If you are a fan of musical theater, then it is fair to say that you are a fan of Stephen Sondheim, the Broadway legend who died on Friday aged 91.
As a talented composer and lyricist, Sondheim was the artistically most important creator of shows of his generation. And what they showed: "Company", "Follies", "Sweeney Todd", "Pacific Ouvertures", "A Funny Thing Happened on the Way to the Forum", "A Little Night Music" "Sunday in the Park with George" and "Into the Woods" among others. Oh, and let's not forget his early endeavors – a couple of now landmark shows, "Gypsy" and "West Side Story," which he happened to be providing the lyrics for.
It's not just the Sondheim catalog itself that is so impressive. It's the fact that he was a living connection to the golden age of Broadway – the era of Rodgers and Hammerstein (and Sondheim was mentored by Oscar Hammerstein), Lerner and Loewe, Frank Loesser, and countless others. At the same time, he showed us a future Broadway that could be more daring, darker and more complex in content and tone. And one that could be both shamelessly melodic – you can almost always hum a Sondheim melody – as well as devilishly clever and sophisticated.
Sondheim didn't have to write operas to prove its artistic worth. He understood that the great American musical was actually just that – an art form that was very great (and very much ours), but one that could adapt to the times. And while Sondheim did not write in the contemporary musical language rock (that is more the area of Andrew Lloyd Webber – at least with "Jesus Christ Superstar" – and others) or hip-hop (that is the territory of Lin-Manuel Miranda), work never sounded old-fashioned.
I've followed Sondheim's career for about as long as I go to the theater – first as an everyday audience and in recent years as an art critic and reporter. In fact, my first Broadway show was the original production of "Company" in 1970 – I was just six years old (I suspect my parents were too cheap to hire a babysitter) so I can't say the show much made an impression. But when I saw an off-Broadway revival as a teenager, Sondheim was pretty much everything to me.
“Company” is a good starting point for understanding Sondheim. It is a show that explores the loneliness and isolation of contemporary life in the form of a man who finds company among his married friends but cannot create a deeper personal connection in the sense of a relationship of his own. In other words, this is heady, grown-up stuff – and that's only compounded by the fact that one scene is set in the bedroom and another is on marijuana (this is Broadway in 1970, remember).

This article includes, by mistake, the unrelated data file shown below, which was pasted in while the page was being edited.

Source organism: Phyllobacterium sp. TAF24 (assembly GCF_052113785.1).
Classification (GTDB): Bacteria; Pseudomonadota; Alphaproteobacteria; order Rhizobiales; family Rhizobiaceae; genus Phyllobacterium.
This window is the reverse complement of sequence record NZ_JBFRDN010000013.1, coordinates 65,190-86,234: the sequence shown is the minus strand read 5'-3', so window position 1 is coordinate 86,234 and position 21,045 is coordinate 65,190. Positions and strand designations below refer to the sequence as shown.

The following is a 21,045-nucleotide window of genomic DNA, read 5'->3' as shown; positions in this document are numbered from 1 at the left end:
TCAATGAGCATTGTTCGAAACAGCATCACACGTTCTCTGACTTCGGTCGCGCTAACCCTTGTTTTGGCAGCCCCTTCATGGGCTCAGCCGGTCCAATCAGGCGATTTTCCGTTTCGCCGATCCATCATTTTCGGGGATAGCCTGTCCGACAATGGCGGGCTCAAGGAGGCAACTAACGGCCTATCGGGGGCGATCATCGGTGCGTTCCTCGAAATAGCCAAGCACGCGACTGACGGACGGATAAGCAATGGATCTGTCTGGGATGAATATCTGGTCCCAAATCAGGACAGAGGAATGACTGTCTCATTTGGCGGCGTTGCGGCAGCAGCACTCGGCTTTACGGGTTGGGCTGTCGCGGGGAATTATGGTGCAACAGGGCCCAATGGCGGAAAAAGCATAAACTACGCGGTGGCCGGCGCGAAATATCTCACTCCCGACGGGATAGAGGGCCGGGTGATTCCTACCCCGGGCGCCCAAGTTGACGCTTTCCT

But so that “Company” doesn't sound a little too serious and out of itself, just think of a few of the melodies: the painfully bittersweet “Sorry-Grateful” (as profoundly a summary of love and marriage, as every author has written, be it for Broadway.) or in the form of a poem or novel); the happy buddy number that is "Side by Side by Side"; and the ultimate Broadway torch song "The Ladies Who Lunch".
Still, my favorite Sondheim musical – and I'm hardly alone here – would have to be "Sweeney Todd", a grim reaper on a show about murder, cannibalism and … love. A strange combination, certainly, but one that is so haunting. And oh, its many brilliant songs! If I only had to name one that has stuck to my ears in the last few decades, I would say “Johanna”, which conveys both a deep tenderness and a disturbing eeriness.
The blow to Sondheim has always been that it is not exactly commercial. Sondheim won his share of the industry's top award, the Tony Awards, and many other awards, but he never had a Hamilton-style mega-hit. I remember talking to a successful Broadway producer about which shows he wanted to invest in and he told me the key was knowing where not to put your money – and Sondheim was one of his big ones No-nos.
Maybe he was right, although I believe that investing in at least a couple of Sondheim musicals brought some profit. But the funny thing is, even if Sondheim wasn't a surefire money-maker, his presence on Broadway made it all the richer – artistically, certainly, but perhaps on a certain level financially. In a word, Sondheim made Broadway a game changer – and it did so in some of the toughest times in the business (essentially the 1970s).
And through Sondheim's mentoring and encouragement of many young artists, he also ensured that Broadway continued. If you've seen "Tick, Tick … Boom!", The autobiographical musical by Jonathan Larson that has just been reinterpreted as a film (and now on Netflix).
), you know that at a critical point in his career, Larson got the boost it needed when Sondheim gave him great support. (And may I remind you that Larson wrote Rent, the definitive musical of the 90s.)
It's also worth noting how relevant Sondheim continues to be. One of the most anticipated shows of the new Broadway season? A daring, gender equitable revival by "Company". One of the most anticipated films of the Christmas season? Steven Spielberg's version of "West Side Story". I will surely see both.
In the meantime, I've been listening to the cast recordings of “Company” and “Sweeney Todd” and so many Sondheim shows that both challenged and excited me at the same time. To borrow a song title from Company, thank you, Mr. Sondheim, for being alive.